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MM8.03 - Structural Properties of Linear Carbon Chain Inside Carbon Nanotubes under High Pressures 
December 2, 2014   4:30pm - 4:45pm

Recent studies of single-walled carbon nanotubes (CNTs) in aqueous media have showed that water can significantly affect the mechanical properties of the tubes [1, 2]. CNTs under hydrostatic compression can preserve their elastic properties up to large pressure values, while exhibiting exceptional resistance to mechanical loadings.

It was experimentally observed that CNTs with encapsulated carbon linear atomic chains (CLACs), when subjected to high hydrostatic pressure values, present irreversible red shifts in some of their vibrational frequencies. In order to address this phenomenon, we have carried out fully atomistic reactive (ReaxFF) [3] molecular dynamics (MD) simulations.

We have considered the cases of finite and infinite (cyclic boundary conditions) CNTs with encapsulated CLACs of different lengths (from 9 up to 40 atoms). Our results show that for pressure around 10 GPa causes the coalescence of two chains. The calculated vibrational spectrum shows that the longer chains (after coalescence) present a smaller resonant frequency, consistent with experimental observations. Also we show that for extreme high pressures (up to 10 times higher than the experimental one) the CNTs are deformed in an inhomogeneous way due to the CLAC presence. The CLAC/CNT interface regions exhibit convex curvatures, which results in more reactive environments [4], thus favoring the formation of covalent bonds between CLACs and CNTs. This process is irreversible with the new formed covalent bonds continuing to exist even when the external pressure is released. A red shift from 1850 to 1750 cm−1 in the C-C mode of the chain was calculated, thus suggesting new interaction between chains and carbon nanotubes.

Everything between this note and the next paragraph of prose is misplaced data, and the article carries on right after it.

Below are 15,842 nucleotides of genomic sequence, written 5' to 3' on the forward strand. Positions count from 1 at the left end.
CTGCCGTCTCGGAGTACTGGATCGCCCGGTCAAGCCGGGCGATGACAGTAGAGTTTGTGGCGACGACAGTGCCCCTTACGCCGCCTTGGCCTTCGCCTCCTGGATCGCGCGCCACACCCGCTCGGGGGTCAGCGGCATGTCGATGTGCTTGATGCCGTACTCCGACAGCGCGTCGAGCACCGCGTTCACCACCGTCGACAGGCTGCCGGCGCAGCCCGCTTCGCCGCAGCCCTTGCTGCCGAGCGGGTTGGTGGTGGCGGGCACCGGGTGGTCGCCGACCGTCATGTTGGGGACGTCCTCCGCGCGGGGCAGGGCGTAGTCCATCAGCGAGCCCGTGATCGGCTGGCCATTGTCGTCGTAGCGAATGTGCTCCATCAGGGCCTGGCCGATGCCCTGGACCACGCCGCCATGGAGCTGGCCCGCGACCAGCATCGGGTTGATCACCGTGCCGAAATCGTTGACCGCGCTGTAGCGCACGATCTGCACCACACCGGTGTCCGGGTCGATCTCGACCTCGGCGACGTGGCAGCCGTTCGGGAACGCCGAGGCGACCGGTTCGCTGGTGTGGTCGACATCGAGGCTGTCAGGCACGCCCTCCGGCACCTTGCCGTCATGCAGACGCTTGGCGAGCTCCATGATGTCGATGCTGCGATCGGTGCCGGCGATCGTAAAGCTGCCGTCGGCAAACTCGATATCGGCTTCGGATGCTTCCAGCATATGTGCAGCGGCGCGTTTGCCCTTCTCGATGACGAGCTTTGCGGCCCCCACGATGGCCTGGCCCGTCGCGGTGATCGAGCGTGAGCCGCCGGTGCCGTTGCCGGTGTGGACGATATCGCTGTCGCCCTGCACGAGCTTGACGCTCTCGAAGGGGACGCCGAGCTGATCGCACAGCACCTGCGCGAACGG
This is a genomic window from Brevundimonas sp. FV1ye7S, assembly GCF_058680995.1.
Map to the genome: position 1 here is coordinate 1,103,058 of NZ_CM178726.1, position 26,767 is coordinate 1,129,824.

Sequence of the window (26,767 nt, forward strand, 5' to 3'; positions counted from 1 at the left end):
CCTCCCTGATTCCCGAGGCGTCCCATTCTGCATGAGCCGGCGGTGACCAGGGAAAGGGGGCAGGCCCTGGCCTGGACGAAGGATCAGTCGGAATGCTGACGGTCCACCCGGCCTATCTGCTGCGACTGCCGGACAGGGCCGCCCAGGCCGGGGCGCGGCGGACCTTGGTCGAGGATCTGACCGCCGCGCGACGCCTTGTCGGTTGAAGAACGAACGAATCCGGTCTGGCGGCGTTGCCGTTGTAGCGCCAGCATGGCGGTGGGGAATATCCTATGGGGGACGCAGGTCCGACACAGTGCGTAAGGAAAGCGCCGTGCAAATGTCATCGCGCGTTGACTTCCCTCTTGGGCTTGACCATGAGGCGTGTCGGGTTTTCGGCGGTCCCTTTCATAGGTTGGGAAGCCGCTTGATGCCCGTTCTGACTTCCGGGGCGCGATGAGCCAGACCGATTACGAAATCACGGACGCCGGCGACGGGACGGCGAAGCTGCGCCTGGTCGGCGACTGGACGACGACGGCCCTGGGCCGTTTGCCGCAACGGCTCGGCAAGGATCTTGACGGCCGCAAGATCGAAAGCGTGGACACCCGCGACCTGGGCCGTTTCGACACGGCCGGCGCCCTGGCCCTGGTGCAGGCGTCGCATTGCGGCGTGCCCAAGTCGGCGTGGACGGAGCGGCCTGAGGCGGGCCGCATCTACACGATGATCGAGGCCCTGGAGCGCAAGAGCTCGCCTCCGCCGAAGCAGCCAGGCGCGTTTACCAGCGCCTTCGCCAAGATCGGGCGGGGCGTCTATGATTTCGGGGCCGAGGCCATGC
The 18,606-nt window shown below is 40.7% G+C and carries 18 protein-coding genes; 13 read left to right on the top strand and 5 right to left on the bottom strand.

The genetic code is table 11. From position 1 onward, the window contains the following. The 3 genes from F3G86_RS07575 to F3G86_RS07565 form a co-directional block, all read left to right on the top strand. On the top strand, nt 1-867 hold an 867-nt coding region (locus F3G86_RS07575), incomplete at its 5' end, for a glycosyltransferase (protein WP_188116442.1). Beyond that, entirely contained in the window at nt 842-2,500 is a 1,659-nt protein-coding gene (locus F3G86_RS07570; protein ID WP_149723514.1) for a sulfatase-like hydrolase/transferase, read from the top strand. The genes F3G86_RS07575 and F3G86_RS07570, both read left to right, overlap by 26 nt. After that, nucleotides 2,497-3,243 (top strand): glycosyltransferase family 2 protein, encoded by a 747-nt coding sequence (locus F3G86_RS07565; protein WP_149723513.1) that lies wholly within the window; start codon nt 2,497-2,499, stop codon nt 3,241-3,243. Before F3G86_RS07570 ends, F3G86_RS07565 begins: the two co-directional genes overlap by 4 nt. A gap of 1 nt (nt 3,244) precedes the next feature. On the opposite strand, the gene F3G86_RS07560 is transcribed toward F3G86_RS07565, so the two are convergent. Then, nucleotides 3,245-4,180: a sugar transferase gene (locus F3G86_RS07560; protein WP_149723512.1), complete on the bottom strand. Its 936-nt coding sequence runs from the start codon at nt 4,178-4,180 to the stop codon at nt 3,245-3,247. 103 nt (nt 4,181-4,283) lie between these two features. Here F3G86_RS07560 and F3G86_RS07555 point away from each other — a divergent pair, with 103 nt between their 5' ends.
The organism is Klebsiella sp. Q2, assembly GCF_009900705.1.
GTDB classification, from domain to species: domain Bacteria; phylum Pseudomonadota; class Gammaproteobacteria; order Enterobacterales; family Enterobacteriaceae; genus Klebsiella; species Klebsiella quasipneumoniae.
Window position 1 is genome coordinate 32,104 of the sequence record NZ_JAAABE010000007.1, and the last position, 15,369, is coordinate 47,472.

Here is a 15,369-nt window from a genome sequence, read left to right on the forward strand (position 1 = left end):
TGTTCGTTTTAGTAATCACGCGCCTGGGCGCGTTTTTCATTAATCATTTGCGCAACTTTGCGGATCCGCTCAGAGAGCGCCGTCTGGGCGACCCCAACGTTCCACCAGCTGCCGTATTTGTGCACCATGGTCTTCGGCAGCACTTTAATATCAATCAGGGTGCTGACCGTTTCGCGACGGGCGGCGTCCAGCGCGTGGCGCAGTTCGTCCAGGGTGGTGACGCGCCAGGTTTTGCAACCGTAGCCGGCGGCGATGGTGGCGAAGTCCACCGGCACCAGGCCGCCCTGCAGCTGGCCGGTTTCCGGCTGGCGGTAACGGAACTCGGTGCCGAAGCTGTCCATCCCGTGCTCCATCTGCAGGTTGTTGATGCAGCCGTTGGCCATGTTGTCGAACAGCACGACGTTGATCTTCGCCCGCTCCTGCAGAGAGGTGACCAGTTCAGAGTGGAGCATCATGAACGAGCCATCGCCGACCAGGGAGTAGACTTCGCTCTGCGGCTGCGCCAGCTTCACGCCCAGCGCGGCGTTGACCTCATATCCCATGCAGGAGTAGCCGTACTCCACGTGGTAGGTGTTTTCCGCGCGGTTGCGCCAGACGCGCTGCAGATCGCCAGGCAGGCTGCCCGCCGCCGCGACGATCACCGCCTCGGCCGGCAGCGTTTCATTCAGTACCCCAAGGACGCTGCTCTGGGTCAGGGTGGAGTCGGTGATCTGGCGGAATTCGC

[1] V. Vijayaraghavan and C. H. Wong, Comp. Mater. Sci. v79, 519 (2013).
[2] C. H. Wong and V. Vijayaraghavan, Phys. Lett. A v378, 570 (2014).
[3] A. C. T. van Duin, S. Dasgupta, F. Lorant, and W. A. Goddard, J. Phys. Chem. A v105, 9396 (2001).
[4] D. Srivastava, D. W. Brenner, J. D. Schall, K. D. Ausman, M. Yu, and R. S. Ruoff, J. Phys. Chem. B v103, 4330 (1999).

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